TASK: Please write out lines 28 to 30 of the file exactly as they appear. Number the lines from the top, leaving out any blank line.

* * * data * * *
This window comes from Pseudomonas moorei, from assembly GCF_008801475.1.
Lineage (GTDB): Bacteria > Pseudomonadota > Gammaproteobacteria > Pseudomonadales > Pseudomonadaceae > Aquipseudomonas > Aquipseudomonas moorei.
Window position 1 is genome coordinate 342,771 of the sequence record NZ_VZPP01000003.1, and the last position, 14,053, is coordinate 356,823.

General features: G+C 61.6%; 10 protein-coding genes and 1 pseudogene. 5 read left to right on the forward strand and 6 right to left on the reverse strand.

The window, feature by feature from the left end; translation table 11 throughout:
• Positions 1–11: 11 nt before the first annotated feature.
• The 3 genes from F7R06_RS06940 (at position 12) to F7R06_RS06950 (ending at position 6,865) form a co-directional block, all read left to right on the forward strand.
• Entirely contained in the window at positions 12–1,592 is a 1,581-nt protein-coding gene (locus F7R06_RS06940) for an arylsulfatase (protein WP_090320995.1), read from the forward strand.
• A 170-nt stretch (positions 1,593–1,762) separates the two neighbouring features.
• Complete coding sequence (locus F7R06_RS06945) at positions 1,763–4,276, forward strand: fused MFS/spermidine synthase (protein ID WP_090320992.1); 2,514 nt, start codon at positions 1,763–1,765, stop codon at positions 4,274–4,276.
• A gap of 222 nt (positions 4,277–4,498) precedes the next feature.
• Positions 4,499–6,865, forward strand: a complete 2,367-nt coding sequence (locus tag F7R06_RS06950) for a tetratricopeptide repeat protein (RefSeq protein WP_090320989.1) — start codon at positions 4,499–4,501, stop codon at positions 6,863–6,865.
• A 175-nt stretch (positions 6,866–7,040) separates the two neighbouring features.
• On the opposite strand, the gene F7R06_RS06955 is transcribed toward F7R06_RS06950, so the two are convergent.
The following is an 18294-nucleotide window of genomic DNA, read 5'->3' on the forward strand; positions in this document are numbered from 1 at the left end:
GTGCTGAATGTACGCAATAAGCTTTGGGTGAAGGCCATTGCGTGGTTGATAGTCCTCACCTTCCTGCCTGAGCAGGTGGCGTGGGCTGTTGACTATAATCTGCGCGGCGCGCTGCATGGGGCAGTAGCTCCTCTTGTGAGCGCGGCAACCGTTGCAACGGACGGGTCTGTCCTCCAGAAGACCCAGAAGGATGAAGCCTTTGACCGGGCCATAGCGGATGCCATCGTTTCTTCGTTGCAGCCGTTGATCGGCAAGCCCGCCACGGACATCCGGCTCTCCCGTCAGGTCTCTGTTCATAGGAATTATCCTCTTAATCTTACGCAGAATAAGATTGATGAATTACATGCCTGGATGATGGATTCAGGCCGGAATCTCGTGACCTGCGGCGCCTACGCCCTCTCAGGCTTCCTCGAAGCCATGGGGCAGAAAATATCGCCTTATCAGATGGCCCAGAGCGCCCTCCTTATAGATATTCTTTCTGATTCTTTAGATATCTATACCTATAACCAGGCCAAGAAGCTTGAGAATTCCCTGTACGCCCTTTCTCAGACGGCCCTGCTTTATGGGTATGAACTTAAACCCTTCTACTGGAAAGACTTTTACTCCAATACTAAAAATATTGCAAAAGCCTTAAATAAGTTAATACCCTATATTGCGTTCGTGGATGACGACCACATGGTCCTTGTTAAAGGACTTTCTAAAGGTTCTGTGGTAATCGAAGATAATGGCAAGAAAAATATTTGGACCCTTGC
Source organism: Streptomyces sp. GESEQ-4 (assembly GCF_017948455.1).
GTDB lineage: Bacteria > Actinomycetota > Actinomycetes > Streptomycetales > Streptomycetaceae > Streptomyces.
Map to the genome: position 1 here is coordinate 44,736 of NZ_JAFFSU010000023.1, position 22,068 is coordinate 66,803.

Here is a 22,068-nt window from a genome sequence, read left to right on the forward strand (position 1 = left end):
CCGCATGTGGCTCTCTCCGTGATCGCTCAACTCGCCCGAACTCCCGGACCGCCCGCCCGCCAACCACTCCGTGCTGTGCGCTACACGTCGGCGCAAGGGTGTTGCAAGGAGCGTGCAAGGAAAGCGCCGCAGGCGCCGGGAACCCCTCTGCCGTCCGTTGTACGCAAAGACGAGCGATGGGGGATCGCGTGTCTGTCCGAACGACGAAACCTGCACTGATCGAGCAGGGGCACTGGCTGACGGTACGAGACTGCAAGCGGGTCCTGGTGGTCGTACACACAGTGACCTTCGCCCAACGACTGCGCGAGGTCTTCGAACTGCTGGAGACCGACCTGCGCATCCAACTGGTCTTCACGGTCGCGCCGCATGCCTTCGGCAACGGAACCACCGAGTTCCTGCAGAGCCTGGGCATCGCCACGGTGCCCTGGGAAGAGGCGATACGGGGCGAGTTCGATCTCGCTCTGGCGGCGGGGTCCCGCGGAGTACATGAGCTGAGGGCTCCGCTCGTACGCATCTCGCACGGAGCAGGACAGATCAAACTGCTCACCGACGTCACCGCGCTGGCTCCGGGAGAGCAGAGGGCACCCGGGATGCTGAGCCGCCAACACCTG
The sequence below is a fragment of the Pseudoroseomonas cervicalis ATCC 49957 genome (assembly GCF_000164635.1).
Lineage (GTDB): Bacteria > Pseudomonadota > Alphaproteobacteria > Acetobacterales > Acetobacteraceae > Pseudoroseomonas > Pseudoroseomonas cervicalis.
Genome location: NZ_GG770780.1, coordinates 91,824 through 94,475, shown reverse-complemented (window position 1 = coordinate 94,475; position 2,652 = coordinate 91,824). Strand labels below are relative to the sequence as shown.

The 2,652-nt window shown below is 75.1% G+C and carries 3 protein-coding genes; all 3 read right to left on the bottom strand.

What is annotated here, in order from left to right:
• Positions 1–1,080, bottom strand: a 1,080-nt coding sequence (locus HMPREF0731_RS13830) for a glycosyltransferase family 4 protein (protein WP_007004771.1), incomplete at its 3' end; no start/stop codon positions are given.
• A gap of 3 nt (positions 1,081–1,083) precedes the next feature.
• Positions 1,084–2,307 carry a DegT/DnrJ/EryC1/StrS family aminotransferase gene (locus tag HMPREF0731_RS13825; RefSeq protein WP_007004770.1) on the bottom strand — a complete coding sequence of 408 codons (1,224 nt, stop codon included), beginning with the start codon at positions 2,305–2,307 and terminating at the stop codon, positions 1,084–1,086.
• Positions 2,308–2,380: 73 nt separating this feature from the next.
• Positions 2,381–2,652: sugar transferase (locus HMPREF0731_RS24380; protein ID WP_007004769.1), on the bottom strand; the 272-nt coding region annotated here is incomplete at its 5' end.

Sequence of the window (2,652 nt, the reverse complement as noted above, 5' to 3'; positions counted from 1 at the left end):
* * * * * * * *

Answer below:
• A gap of 3 nt (positions 1,081–1,083) precedes the next feature.
• Positions 1,084–2,307 carry a DegT/DnrJ/EryC1/StrS family aminotransferase gene (locus tag HMPREF0731_RS13825; RefSeq protein WP_007004770.1) on the bottom strand — a complete coding sequence of 408 codons (1,224 nt, stop codon included), beginning with the start codon at positions 2,305–2,307 and terminating at the stop codon, positions 1,084–1,086.
• Positions 2,308–2,380: 73 nt separating this feature from the next.